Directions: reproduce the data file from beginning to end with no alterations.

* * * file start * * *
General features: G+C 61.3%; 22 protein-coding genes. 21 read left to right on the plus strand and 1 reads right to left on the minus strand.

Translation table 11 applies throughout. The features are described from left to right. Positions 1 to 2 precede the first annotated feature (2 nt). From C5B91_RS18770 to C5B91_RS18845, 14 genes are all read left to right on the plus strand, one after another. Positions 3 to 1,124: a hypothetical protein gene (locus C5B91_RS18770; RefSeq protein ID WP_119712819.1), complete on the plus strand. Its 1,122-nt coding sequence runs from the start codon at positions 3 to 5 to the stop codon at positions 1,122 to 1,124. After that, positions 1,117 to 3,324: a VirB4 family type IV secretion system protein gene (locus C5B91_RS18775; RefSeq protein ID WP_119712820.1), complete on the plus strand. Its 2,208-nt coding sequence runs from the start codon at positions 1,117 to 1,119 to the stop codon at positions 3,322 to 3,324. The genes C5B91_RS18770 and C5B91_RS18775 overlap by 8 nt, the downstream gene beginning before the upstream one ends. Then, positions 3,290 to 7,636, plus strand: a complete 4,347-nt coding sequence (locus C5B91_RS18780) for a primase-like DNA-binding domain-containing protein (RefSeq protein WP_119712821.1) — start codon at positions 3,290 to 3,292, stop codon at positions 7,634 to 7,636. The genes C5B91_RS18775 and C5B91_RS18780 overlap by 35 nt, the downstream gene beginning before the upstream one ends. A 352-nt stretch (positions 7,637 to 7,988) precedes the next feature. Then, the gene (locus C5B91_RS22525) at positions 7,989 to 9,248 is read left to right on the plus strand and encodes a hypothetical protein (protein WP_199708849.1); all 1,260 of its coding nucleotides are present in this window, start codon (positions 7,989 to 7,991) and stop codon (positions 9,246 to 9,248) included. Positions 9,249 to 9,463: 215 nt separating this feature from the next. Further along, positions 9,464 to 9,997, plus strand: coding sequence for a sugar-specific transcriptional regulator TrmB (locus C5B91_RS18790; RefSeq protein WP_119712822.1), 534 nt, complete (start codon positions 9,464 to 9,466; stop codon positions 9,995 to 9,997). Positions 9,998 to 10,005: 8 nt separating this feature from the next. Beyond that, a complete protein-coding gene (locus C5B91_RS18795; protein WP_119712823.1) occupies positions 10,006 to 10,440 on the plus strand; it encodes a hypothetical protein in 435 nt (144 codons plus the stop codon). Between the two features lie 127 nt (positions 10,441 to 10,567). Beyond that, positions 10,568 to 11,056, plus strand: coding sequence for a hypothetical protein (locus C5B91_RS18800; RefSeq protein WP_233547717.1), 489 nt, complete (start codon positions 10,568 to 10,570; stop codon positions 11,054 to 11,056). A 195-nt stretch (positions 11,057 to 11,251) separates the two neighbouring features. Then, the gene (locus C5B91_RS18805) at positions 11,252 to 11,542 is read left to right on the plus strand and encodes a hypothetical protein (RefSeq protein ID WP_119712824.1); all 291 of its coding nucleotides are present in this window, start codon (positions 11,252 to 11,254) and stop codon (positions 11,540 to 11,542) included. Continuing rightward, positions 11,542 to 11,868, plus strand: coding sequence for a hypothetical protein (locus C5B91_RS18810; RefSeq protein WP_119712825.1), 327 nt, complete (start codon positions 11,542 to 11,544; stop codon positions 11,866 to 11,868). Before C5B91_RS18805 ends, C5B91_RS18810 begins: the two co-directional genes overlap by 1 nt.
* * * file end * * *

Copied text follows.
General features: G+C 61.3%; 22 protein-coding genes. 21 read left to right on the plus strand and 1 reads right to left on the minus strand.

Translation table 11 applies throughout. The features are described from left to right. Positions 1 to 2 precede the first annotated feature (2 nt). From C5B91_RS18770 to C5B91_RS18845, 14 genes are all read left to right on the plus strand, one after another. Positions 3 to 1,124: a hypothetical protein gene (locus C5B91_RS18770; RefSeq protein ID WP_119712819.1), complete on the plus strand. Its 1,122-nt coding sequence runs from the start codon at positions 3 to 5 to the stop codon at positions 1,122 to 1,124. After that, positions 1,117 to 3,324: a VirB4 family type IV secretion system protein gene (locus C5B91_RS18775; RefSeq protein ID WP_119712820.1), complete on the plus strand. Its 2,208-nt coding sequence runs from the start codon at positions 1,117 to 1,119 to the stop codon at positions 3,322 to 3,324. The genes C5B91_RS18770 and C5B91_RS18775 overlap by 8 nt, the downstream gene beginning before the upstream one ends. Then, positions 3,290 to 7,636, plus strand: a complete 4,347-nt coding sequence (locus C5B91_RS18780) for a primase-like DNA-binding domain-containing protein (RefSeq protein WP_119712821.1) — start codon at positions 3,290 to 3,292, stop codon at positions 7,634 to 7,636. The genes C5B91_RS18775 and C5B91_RS18780 overlap by 35 nt, the downstream gene beginning before the upstream one ends. A 352-nt stretch (positions 7,637 to 7,988) precedes the next feature. Then, the gene (locus C5B91_RS22525) at positions 7,989 to 9,248 is read left to right on the plus strand and encodes a hypothetical protein (protein WP_199708849.1); all 1,260 of its coding nucleotides are present in this window, start codon (positions 7,989 to 7,991) and stop codon (positions 9,246 to 9,248) included. Positions 9,249 to 9,463: 215 nt separating this feature from the next. Further along, positions 9,464 to 9,997, plus strand: coding sequence for a sugar-specific transcriptional regulator TrmB (locus C5B91_RS18790; RefSeq protein WP_119712822.1), 534 nt, complete (start codon positions 9,464 to 9,466; stop codon positions 9,995 to 9,997). Positions 9,998 to 10,005: 8 nt separating this feature from the next. Beyond that, a complete protein-coding gene (locus C5B91_RS18795; protein WP_119712823.1) occupies positions 10,006 to 10,440 on the plus strand; it encodes a hypothetical protein in 435 nt (144 codons plus the stop codon). Between the two features lie 127 nt (positions 10,441 to 10,567). Beyond that, positions 10,568 to 11,056, plus strand: coding sequence for a hypothetical protein (locus C5B91_RS18800; RefSeq protein WP_233547717.1), 489 nt, complete (start codon positions 10,568 to 10,570; stop codon positions 11,054 to 11,056). A 195-nt stretch (positions 11,057 to 11,251) separates the two neighbouring features. Then, the gene (locus C5B91_RS18805) at positions 11,252 to 11,542 is read left to right on the plus strand and encodes a hypothetical protein (RefSeq protein ID WP_119712824.1); all 291 of its coding nucleotides are present in this window, start codon (positions 11,252 to 11,254) and stop codon (positions 11,540 to 11,542) included. Continuing rightward, positions 11,542 to 11,868, plus strand: coding sequence for a hypothetical protein (locus C5B91_RS18810; RefSeq protein WP_119712825.1), 327 nt, complete (start codon positions 11,542 to 11,544; stop codon positions 11,866 to 11,868). Before C5B91_RS18805 ends, C5B91_RS18810 begins: the two co-directional genes overlap by 1 nt.